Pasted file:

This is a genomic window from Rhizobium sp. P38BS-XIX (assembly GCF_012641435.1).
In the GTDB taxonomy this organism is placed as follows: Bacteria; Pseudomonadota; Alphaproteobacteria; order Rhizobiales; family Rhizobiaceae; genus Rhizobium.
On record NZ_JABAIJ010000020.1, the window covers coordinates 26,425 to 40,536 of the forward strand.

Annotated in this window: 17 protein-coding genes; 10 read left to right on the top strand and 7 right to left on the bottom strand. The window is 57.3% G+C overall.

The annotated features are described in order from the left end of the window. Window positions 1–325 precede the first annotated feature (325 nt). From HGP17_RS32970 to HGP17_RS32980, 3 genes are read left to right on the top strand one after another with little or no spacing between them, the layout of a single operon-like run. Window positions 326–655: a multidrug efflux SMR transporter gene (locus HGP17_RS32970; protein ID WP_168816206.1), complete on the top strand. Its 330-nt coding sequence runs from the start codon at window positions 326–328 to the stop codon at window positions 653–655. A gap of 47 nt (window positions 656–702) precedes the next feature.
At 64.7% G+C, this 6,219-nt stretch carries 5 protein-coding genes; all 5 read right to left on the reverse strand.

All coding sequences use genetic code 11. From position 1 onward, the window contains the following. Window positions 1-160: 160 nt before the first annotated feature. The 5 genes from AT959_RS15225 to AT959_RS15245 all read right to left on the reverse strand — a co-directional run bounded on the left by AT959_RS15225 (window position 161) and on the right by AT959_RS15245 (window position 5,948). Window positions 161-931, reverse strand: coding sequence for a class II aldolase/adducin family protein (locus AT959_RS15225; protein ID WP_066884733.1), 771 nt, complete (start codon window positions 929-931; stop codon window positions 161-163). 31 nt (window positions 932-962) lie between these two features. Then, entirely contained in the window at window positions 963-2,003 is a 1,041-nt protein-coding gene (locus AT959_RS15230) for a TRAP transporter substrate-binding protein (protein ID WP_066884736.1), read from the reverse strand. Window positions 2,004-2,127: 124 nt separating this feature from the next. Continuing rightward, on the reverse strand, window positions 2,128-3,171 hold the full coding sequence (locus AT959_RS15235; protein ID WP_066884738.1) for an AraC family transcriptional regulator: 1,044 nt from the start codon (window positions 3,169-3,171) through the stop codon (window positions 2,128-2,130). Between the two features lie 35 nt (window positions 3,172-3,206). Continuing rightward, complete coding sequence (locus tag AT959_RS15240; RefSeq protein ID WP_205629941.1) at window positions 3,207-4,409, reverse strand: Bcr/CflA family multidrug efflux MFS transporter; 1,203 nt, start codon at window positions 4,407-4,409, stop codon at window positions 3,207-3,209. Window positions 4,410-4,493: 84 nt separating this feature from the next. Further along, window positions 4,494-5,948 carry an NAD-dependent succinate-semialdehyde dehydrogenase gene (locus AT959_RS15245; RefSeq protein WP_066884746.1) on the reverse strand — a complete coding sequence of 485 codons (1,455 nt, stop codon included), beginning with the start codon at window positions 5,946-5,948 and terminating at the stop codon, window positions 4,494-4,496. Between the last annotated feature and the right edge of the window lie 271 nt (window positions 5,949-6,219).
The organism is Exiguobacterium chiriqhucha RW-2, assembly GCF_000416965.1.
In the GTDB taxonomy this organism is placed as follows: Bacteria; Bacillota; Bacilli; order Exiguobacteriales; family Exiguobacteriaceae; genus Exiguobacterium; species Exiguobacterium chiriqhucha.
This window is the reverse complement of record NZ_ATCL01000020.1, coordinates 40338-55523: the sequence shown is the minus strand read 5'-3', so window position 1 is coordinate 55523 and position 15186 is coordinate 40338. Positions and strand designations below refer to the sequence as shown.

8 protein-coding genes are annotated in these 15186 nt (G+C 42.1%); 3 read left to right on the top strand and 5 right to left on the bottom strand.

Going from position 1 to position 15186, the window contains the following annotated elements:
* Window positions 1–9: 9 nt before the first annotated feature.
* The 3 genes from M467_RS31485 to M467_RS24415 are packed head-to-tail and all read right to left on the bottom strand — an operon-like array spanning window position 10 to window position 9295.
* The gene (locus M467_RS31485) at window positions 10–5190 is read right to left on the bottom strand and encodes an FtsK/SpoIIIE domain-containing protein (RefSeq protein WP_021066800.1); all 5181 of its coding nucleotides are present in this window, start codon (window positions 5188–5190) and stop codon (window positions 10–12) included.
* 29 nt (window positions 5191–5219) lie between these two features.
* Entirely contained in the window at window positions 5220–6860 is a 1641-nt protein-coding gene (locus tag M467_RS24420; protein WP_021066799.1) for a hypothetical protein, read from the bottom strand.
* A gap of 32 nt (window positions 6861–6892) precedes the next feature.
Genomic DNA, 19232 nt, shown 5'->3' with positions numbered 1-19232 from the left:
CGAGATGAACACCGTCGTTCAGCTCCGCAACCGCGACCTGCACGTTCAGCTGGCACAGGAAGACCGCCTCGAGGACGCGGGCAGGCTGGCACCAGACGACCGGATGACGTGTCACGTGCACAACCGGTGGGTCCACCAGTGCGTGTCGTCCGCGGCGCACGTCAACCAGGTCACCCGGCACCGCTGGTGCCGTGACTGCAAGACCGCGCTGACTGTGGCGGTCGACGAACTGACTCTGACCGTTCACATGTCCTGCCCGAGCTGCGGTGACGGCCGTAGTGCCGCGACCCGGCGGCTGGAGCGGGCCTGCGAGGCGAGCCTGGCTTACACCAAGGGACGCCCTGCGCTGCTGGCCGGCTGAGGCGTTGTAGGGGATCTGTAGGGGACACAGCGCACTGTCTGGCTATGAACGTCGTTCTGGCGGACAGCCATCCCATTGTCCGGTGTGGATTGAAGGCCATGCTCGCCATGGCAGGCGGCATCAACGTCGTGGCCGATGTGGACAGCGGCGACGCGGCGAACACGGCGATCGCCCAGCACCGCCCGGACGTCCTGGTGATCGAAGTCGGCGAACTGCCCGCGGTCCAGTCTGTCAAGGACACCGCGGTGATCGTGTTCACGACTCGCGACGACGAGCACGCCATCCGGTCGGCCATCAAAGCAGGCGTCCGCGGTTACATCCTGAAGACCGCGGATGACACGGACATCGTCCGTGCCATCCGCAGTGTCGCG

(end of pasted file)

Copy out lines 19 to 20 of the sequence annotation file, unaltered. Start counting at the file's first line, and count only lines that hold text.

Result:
Genomic DNA, 19232 nt, shown 5'->3' with positions numbered 1-19232 from the left:
CGAGATGAACACCGTCGTTCAGCTCCGCAACCGCGACCTGCACGTTCAGCTGGCACAGGAAGACCGCCTCGAGGACGCGGGCAGGCTGGCACCAGACGACCGGATGACGTGTCACGTGCACAACCGGTGGGTCCACCAGTGCGTGTCGTCCGCGGCGCACGTCAACCAGGTCACCCGGCACCGCTGGTGCCGTGACTGCAAGACCGCGCTGACTGTGGCGGTCGACGAACTGACTCTGACCGTTCACATGTCCTGCCCGAGCTGCGGTGACGGCCGTAGTGCCGCGACCCGGCGGCTGGAGCGGGCCTGCGAGGCGAGCCTGGCTTACACCAAGGGACGCCCTGCGCTGCTGGCCGGCTGAGGCGTTGTAGGGGATCTGTAGGGGACACAGCGCACTGTCTGGCTATGAACGTCGTTCTGGCGGACAGCCATCCCATTGTCCGGTGTGGATTGAAGGCCATGCTCGCCATGGCAGGCGGCATCAACGTCGTGGCCGATGTGGACAGCGGCGACGCGGCGAACACGGCGATCGCCCAGCACCGCCCGGACGTCCTGGTGATCGAAGTCGGCGAACTGCCCGCGGTCCAGTCTGTCAAGGACACCGCGGTGATCGTGTTCACGACTCGCGACGACGAGCACGCCATCCGGTCGGCCATCAAAGCAGGCGTCCGCGGTTACATCCTGAAGACCGCGGATGACACGGACATCGTCCGTGCCATCCGCAGTGTCGCG